Public discussion regarding work has been changing drastically in recent years. In addition to salaries and career prospects, today we also place emphasis on how meaningful we feel the work to be. Organisational psychologist Jaakko Sahimaa, who specialises in the meaningfulness of work, has done his part to advance this conversation.
Even though the meaningfulness of work has been a more frequently discussed topic as of late, defining the term is no simple task. Meaningfulness in itself is a multifaceted phenomenon that manifests itself individually and is dependent on many factors.
“The meaningfulness of work is affected both by personal and social factors. You must be able to be yourself and utilise your expertise at your job to a meaningful degree. On the social level, a feeling of solidarity is important, and the values of the organisation and the employee must align”, says Sahimaa. “When these factors come together, the work feels pleasant and motivating.”
Searching for meaningfulness
Because of his profession, Sahimaa has had a front row seat in witnessing how the meaningfulness of work has become more and more emphasized. “At the moment people in western countries live in a kind of meaning vacuum. Societal institutions and values – home, God and country – no longer provide meaning the way that they used to. This is why many people search for it elsewhere, in their work, for example”, he says. “The big questions of our age are also a factor. Environmental crises have shown that material well-being no longer adds to people’s mental well-being. It is therefore only natural to think about what we should strive towards next.”
According to Sahimaa, the search for meaningfulness begins with self reflection. Landing a meaningful job by chance is always possible, but often it requires charting one’s own values and goals. “Recognising your values plays a very central role. It is good to stop every once in a while to think about what you want out of your work and your life. Here you can make use of the literature about the topic and different tools, such as the value compass”, says Sahimaa. “You should also remember that often a person’s career is shaped by working – through trial and error.”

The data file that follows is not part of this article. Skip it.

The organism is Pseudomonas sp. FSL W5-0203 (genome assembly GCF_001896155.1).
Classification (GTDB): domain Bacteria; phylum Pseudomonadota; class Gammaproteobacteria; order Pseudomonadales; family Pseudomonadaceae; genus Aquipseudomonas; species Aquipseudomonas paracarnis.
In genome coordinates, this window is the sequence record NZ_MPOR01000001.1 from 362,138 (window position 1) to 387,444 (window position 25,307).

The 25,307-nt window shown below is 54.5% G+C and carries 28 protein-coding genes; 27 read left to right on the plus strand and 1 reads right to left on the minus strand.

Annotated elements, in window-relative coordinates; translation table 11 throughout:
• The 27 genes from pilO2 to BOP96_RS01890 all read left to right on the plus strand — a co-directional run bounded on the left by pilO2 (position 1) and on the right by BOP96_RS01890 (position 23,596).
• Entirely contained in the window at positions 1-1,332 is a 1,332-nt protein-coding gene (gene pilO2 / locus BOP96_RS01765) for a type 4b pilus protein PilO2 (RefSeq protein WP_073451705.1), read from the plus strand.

However, students are often hard-pressed to find work that completely matches their values or expertise right from the start. At first they might have to compromise on their goals. Here Sahimaa reminds us that meaningfulness can be found in any kind of work. “You can always fine-tune your own work and its aspects to be more to your liking. In practice this means pondering on and adapting your work methods, attitude and the social relationships in the work community so that they serve to increase your motivation. By putting in personal effort, any job can become meaningful.”
No reason to worry
Work doesn’t always have to be meaningful. The role of work can change over the course of one’s life. For example, a student may take their first job simply to make some money – and this is perfectly natural. Sahimaa also has encouragement for those who feel that meaningful work and clearly defined values are merely distant dreams. “If you feel that your thoughts are a complete tangled mess, you should work on them with another person, such as a friend or a professional. There isn’t a knot that cannot be untangled.”
Sahimaa also has some other tips for those looking for sense and meaningfulness. “At first you could try to identify at least one thing that brings you joy. Recognising and maintaining little joys is one aspect of finding meaningfulness in life. It is also important to remember that you are in no hurry with these things. Life is a continuous journey of learning, and you are allowed to get totally lost every once in a while. It happens to me too, even though I am an expert in the field”, Sahimaa says with a laugh.
Text: Lassi Linnola
Photo: Getty Images